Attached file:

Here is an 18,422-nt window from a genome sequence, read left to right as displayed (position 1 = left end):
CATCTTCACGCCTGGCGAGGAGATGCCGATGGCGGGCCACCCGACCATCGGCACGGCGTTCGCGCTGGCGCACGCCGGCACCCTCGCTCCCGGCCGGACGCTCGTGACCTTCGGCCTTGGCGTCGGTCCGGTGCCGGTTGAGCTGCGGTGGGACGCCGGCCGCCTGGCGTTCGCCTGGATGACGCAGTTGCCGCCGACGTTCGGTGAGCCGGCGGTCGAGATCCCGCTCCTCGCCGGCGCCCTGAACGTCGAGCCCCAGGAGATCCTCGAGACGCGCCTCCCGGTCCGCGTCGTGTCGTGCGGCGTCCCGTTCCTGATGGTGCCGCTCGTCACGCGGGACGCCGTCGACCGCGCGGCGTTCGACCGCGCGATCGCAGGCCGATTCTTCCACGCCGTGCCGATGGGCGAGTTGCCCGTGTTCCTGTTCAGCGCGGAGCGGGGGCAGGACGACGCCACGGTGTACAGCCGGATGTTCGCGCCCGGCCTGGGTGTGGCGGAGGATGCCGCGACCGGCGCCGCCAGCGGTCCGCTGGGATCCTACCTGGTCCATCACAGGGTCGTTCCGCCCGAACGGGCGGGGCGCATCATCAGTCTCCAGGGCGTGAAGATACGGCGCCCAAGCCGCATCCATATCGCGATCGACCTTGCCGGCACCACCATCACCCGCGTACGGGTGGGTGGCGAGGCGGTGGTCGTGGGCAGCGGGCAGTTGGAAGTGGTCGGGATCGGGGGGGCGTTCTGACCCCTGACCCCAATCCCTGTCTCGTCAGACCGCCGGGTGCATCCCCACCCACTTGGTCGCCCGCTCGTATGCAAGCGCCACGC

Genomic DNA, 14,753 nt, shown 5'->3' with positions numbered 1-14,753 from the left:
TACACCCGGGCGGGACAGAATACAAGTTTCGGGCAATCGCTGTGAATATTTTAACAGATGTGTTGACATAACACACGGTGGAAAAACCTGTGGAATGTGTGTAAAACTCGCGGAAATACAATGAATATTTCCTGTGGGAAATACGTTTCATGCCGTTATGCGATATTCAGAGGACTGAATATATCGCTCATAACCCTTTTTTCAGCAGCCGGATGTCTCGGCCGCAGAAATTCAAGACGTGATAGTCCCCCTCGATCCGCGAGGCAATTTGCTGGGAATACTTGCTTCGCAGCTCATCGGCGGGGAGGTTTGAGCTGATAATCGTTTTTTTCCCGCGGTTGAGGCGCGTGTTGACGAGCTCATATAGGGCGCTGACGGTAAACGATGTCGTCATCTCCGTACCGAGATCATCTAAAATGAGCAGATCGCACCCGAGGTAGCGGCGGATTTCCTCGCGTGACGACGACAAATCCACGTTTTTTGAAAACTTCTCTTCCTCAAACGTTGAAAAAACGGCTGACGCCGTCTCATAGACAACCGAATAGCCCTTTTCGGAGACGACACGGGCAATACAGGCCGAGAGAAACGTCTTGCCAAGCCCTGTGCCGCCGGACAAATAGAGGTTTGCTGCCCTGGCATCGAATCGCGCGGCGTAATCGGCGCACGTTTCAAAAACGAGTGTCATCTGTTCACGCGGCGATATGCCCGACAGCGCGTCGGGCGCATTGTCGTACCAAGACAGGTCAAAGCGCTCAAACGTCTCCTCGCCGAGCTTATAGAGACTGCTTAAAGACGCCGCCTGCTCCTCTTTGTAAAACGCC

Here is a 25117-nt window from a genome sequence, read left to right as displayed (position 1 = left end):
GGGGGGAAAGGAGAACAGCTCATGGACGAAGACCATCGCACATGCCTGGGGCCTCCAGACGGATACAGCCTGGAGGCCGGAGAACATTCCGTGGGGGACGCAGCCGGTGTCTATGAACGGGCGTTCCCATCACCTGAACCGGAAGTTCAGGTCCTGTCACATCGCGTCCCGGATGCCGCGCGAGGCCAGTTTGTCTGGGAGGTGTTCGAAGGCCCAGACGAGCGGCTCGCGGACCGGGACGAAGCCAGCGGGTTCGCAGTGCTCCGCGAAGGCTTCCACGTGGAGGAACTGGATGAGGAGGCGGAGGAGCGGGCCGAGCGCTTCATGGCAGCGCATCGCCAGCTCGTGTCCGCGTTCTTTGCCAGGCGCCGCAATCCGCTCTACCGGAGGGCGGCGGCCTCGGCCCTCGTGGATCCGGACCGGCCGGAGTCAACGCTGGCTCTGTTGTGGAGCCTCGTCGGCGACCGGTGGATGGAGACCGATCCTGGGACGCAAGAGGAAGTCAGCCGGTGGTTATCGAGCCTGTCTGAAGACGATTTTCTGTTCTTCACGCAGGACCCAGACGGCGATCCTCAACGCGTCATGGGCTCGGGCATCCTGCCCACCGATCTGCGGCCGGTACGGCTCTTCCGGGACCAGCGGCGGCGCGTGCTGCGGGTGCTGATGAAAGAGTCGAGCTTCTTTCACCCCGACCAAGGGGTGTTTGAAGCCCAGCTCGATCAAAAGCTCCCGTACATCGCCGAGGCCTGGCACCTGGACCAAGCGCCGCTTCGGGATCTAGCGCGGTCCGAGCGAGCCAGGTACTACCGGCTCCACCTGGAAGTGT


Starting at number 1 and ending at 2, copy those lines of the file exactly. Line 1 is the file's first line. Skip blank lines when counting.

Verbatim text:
Here is an 18,422-nt window from a genome sequence, read left to right as displayed (position 1 = left end):
CATCTTCACGCCTGGCGAGGAGATGCCGATGGCGGGCCACCCGACCATCGGCACGGCGTTCGCGCTGGCGCACGCCGGCACCCTCGCTCCCGGCCGGACGCTCGTGACCTTCGGCCTTGGCGTCGGTCCGGTGCCGGTTGAGCTGCGGTGGGACGCCGGCCGCCTGGCGTTCGCCTGGATGACGCAGTTGCCGCCGACGTTCGGTGAGCCGGCGGTCGAGATCCCGCTCCTCGCCGGCGCCCTGAACGTCGAGCCCCAGGAGATCCTCGAGACGCGCCTCCCGGTCCGCGTCGTGTCGTGCGGCGTCCCGTTCCTGATGGTGCCGCTCGTCACGCGGGACGCCGTCGACCGCGCGGCGTTCGACCGCGCGATCGCAGGCCGATTCTTCCACGCCGTGCCGATGGGCGAGTTGCCCGTGTTCCTGTTCAGCGCGGAGCGGGGGCAGGACGACGCCACGGTGTACAGCCGGATGTTCGCGCCCGGCCTGGGTGTGGCGGAGGATGCCGCGACCGGCGCCGCCAGCGGTCCGCTGGGATCCTACCTGGTCCATCACAGGGTCGTTCCGCCCGAACGGGCGGGGCGCATCATCAGTCTCCAGGGCGTGAAGATACGGCGCCCAAGCCGCATCCATATCGCGATCGACCTTGCCGGCACCACCATCACCCGCGTACGGGTGGGTGGCGAGGCGGTGGTCGTGGGCAGCGGGCAGTTGGAAGTGGTCGGGATCGGGGGGGCGTTCTGACCCCTGACCCCAATCCCTGTCTCGTCAGACCGCCGGGTGCATCCCCACCCACTTGGTCGCCCGCTCGTATGCAAGCGCCACGC